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Emergency Closure Stops Longline Fishing in the Gulf of Mexico

Action Required to Prevent Deaths of Threatened and Endangered Sea Turtles
The National Marine Fisheries Service (“NMFS”) has ordered a 6-month emergency closure of the Bottom Longline fishery in the Gulf of Mexico to protect imperiled sea turtles from capture and death in the fishery. During the closure, which will go into effect May 16, NMFS will determine whether and how the fishery can operate while ensuring the survival of the turtles over the long term.

NMFS is closing the fishery because its data indicate the fishery had captured more than 8 times the number of sea turtles authorized previously by NMFS in its 2005 biological opinion. A Federal Register notice that will be published on Friday, May 1st, explains that further bottom longline fishing could jeopardize the existence of loggerhead sea turtles “unless action is taken to reduce the fishery’s impact on this threatened species.”

Sea Turtle Restoration Project, Earthjustice, the Center for Biological Diversity, Defenders of Wildlife, and a coalition of conservation groups -Caribbean Conservation Corporation, Florida Wildlife Federation and Gulf Restoration Network – had sued NMFS in mid-April to seek protection for these imperiled animals and requested the emergency closure implemented today by NMFS.

“We are pleased that National Marine Fisheries Service is taking action to stop the longline fishery from killing loggerhead and other sea turtles on the west coast of Florida,” said Carole Allen, Gulf Office Director of the Sea Turtle Restoration Project. “Research has indicated the need for this action for a long time.”

“This temporary closure gives sea turtles a much needed reprieve and gives the agency time to make scientifically sound decisions regarding the long-term operation of the fishery,” said Andrea Treece, an attorney with the Center for Biological Diversity. “More sea turtles will now have a chance to make it back to their nesting beaches – and even just to look for food – without getting caught up in longlines.”

Details on Emergency Closure: Following the conservation organizations’ lawsuit filed April 15 and renewed action by the Gulf of Mexico Fishery Management Council to support an emergency closure in mid-April, NMFS is closing the bottom longline fishery for up to 180 days. The closure will become effective May 16, 2009 (15 days after publication in the Federal Register) to provide two weeks for fishing trips that are now occurring to receive notice and reduce disruption on the fishery for already initiated trips.

During this closure, NMFS states that it plans to complete a new biological opinion that will evaluate the impact of the fishery and insure that it is not likely to jeopardize the continued existence of the sea turtle species captured in it. It will also consider measures that could be used to reduce turtle capture and killing by the fishery, to allow it to reopen at a future date.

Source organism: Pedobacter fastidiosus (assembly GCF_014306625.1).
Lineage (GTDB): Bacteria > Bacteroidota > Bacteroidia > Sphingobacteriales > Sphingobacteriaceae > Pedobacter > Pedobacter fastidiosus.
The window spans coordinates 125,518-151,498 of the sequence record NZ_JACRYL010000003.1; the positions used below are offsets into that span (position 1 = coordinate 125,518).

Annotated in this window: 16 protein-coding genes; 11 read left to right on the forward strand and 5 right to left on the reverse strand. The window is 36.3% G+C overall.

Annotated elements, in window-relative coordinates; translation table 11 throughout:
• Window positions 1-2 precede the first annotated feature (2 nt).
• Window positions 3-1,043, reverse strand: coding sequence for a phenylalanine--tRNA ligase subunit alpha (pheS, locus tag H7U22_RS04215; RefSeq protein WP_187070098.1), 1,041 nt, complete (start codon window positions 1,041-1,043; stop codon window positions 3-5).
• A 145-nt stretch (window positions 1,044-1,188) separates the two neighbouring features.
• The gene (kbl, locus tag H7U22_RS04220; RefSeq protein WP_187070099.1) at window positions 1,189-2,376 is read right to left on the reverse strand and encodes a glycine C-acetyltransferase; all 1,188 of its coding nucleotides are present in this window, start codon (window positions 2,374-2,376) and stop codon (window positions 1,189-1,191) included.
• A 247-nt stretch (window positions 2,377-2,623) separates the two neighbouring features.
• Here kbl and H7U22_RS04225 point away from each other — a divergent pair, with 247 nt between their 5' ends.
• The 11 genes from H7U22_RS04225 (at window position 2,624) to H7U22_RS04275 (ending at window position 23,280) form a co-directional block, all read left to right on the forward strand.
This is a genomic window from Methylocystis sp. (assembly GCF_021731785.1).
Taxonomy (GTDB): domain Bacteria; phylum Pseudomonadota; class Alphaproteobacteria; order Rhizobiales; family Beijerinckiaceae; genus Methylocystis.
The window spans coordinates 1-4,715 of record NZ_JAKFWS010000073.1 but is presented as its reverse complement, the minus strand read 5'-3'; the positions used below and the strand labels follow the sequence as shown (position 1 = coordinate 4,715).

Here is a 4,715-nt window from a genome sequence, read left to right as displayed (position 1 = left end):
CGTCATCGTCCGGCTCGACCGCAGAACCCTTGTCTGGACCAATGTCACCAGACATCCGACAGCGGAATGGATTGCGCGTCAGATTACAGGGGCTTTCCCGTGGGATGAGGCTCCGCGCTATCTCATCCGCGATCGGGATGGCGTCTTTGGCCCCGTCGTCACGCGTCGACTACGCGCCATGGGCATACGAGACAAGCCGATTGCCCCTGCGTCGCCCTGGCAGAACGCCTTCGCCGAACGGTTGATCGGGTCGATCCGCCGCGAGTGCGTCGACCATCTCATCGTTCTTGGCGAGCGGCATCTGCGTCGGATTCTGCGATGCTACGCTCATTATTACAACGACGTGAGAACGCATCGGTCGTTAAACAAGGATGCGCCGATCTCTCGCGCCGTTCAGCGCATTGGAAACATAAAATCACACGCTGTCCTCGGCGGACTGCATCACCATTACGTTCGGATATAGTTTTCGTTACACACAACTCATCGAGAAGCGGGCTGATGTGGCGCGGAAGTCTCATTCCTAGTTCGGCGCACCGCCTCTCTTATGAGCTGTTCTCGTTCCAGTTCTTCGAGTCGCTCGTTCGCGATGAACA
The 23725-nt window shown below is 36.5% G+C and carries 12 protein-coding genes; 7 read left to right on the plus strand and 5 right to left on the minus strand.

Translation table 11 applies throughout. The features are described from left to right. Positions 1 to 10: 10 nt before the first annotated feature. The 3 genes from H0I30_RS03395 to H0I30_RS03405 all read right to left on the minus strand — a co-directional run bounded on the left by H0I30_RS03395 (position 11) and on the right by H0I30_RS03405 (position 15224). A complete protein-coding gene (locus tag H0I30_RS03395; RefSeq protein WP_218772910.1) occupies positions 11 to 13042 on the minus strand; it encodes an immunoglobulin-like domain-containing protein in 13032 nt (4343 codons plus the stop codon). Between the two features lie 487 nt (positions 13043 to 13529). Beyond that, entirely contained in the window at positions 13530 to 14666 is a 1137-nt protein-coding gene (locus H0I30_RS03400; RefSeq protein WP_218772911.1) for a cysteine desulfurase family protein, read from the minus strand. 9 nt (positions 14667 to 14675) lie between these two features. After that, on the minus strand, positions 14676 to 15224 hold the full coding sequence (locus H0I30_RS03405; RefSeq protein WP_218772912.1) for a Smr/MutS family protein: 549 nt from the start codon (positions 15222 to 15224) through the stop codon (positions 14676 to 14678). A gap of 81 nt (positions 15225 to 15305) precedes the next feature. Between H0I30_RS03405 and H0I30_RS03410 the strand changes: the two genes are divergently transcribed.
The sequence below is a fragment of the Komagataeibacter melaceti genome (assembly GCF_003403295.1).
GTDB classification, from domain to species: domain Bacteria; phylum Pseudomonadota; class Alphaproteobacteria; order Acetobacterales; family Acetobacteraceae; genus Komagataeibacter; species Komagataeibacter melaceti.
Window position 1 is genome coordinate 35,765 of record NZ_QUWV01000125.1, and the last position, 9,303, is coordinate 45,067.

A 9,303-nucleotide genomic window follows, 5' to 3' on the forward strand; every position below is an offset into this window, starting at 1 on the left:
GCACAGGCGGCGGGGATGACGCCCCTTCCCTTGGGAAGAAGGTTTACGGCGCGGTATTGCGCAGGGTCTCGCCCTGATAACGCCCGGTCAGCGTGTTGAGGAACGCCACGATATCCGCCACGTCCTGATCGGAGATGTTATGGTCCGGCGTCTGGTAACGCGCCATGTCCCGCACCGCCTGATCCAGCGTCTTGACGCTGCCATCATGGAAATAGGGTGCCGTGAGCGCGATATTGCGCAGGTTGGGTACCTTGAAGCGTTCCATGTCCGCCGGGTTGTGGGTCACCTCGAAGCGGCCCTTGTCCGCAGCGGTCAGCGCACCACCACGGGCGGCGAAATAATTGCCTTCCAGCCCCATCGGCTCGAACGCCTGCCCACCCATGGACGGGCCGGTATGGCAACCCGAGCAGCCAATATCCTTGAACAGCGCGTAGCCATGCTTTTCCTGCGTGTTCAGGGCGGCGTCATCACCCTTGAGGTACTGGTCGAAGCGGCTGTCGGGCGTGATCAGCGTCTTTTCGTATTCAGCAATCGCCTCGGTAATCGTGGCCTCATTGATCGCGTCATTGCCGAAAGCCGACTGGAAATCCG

NMFS also states that it is working with the Gulf Council to implement “long-term measures to reduce bycatch of sea turtles in the eastern Gulf of Mexico” which “are needed to provide protection for loggerhead sea turtles” in particular due to the long-term decline in their nesting population in Florida. Such long-term measures for consideration on a permanent basis would be implemented after a period of public notice during which all interested citizens would have full opportunity to comment. NMFS provides notice that it may renew the closure for a longer period of time if necessary for NMFS to fulfill its legal obligations under the Endangered Species Act and the Magnuson Stevens Act to prevent further harm to threatened and endangered sea turtles.

Background

NMFS took this action in part because in 2005, NMFS had determined that the Gulf of Mexico fishery could capture up to 114 sea turtles, including 85 loggerheads, during a three-year period without violating the Endangered Species Act. But in recent months, the agency released new information that vessels in the Gulf caught nearly 1,000 turtles between July 2006 and December 2008 – more than eight times the number allowed.

In February 2009, NMFS requested public comment regarding an emergency closure to protect sea turtles in view of the high numbers of unexpected turtle captures but still had not acted as of April 15, 2009 when conservation groups filed suit to compel protective action by the agency.

The National Marine Fisheries Service, an agency of the U.S. Department of Commerce’s National Oceanic and Atmospheric Administration, is responsible for ensuring that bottom longline fishing does not pose a threat to sea turtle populations. Bottom longline fishing is a fishing process that uses hundreds or even thousands of baited hooks along miles of lines laid behind fishing vessels and stretching down to the reef and Gulf floor.

The fishing hooks target species like grouper, tilefish, and sharks, but often catch other fish or wildlife, including endangered and threatened sea turtles. Injuries from these hooks affect a sea turtle’s ability to feed, swim, avoid predators, and reproduce. Many times the turtles drown or, unable to recover from the extreme physiological stress, die soon after being released from the longlines.

A portion of fishing vessels within the Reef Fish Fishery have used bottom longline fishing gear off the west Florida shelf within the eastern Gulf of Mexico, which NMFS has described as “an important sea turtle foraging habitat.”